This discovery is just the tip of the iceberg, but it is more than enough to convince skeptics such as the author himself to take up exercising. In short, whether it is yoga, running or swimming, getting regular exercise will help you cope with stress in a constructive manner.

7. Set Your Personal Boundaries

It may seem harsh, but you can’t please everyone. So, stop being a people-pleaser. Saying “No” isn’t going to turn you into a bad person or break your relationships.

And if someone breaks it off with you just because you said no once, then it is worth avoiding the stress of being in a one-sided relationship.

Whether it is a colleague or your partner, define your intellectual, emotional, and physical boundaries. If you feel uncomfortable while doing a favor for a friend, you should make it loud-and-clear.

In essence, personal boundaries provide you with a framework to manage your time effectively. However, start small with manageable actions.

Speak about your decision with the people that cross your boundaries regularly. Make it a point to acknowledge the ones who respect and support your decision.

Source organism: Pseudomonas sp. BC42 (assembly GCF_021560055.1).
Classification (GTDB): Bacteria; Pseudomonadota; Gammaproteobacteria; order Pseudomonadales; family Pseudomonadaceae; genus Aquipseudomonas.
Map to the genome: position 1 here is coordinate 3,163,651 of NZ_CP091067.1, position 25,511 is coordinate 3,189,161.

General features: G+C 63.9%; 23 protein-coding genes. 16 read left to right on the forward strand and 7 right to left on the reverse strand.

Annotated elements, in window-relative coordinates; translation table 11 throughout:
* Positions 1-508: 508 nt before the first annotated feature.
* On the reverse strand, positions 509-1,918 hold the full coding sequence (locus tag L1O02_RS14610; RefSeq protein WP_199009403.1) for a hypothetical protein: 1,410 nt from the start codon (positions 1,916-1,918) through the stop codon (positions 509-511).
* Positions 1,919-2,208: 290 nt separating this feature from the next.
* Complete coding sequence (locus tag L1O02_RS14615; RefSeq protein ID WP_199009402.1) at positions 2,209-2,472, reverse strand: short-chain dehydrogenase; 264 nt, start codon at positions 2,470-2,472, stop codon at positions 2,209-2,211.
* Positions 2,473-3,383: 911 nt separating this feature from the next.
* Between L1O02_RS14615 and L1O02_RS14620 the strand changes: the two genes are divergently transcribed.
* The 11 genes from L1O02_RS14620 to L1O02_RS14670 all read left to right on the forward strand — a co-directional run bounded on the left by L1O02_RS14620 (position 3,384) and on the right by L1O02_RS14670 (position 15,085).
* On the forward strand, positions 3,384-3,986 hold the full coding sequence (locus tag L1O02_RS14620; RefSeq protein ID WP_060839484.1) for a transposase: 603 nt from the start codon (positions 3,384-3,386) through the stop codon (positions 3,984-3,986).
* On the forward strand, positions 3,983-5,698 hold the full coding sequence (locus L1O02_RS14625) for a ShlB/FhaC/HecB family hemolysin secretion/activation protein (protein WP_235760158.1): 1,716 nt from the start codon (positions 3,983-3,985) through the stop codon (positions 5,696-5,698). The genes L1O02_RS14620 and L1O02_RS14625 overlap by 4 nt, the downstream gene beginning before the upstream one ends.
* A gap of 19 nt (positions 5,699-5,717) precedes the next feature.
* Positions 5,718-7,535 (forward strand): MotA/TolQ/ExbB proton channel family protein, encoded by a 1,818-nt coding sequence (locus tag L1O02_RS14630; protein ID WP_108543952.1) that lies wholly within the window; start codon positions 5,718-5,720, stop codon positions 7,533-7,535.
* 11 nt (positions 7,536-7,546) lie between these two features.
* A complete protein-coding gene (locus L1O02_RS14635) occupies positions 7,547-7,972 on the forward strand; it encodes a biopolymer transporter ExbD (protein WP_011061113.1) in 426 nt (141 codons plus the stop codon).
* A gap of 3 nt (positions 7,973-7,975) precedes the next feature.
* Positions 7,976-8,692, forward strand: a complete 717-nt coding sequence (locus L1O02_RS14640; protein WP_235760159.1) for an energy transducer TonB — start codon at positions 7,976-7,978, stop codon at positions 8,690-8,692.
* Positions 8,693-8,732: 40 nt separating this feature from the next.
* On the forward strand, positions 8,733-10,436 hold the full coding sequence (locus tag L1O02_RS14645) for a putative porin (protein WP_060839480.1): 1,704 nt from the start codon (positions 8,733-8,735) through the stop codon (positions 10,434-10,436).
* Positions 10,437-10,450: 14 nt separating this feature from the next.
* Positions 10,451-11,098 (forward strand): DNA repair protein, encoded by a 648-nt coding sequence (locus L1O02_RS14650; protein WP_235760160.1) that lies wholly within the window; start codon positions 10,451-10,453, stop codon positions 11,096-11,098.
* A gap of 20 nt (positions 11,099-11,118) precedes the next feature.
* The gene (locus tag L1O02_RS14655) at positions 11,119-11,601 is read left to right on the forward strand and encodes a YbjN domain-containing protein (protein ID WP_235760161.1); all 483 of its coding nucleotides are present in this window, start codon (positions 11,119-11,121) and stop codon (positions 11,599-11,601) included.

Keep your boundaries flexible. Use your common sense when reinforcing your boundaries. Otherwise, you will become autocratic, driving your supporters away.

8. Don’t Fall into the Trap of Perfectionism

One may assume that a perfectionist’s drive for the best will reflect on their mental and physical health. You could not be any farther from the truth.

Contrary to popular belief, perfectionism is a myth. In fact, it can be a self-destructive thinking pattern that often leads to increased stress and anxiety.

That doesn’t mean perfectionism is altogether bad for you. For instance, setting high standards for your self-improvement is a big benefit of perfectionism. However, people usually pay more attention to the negative factors such as having doubts and concerns over mistakes, resulting in increased stress eventually.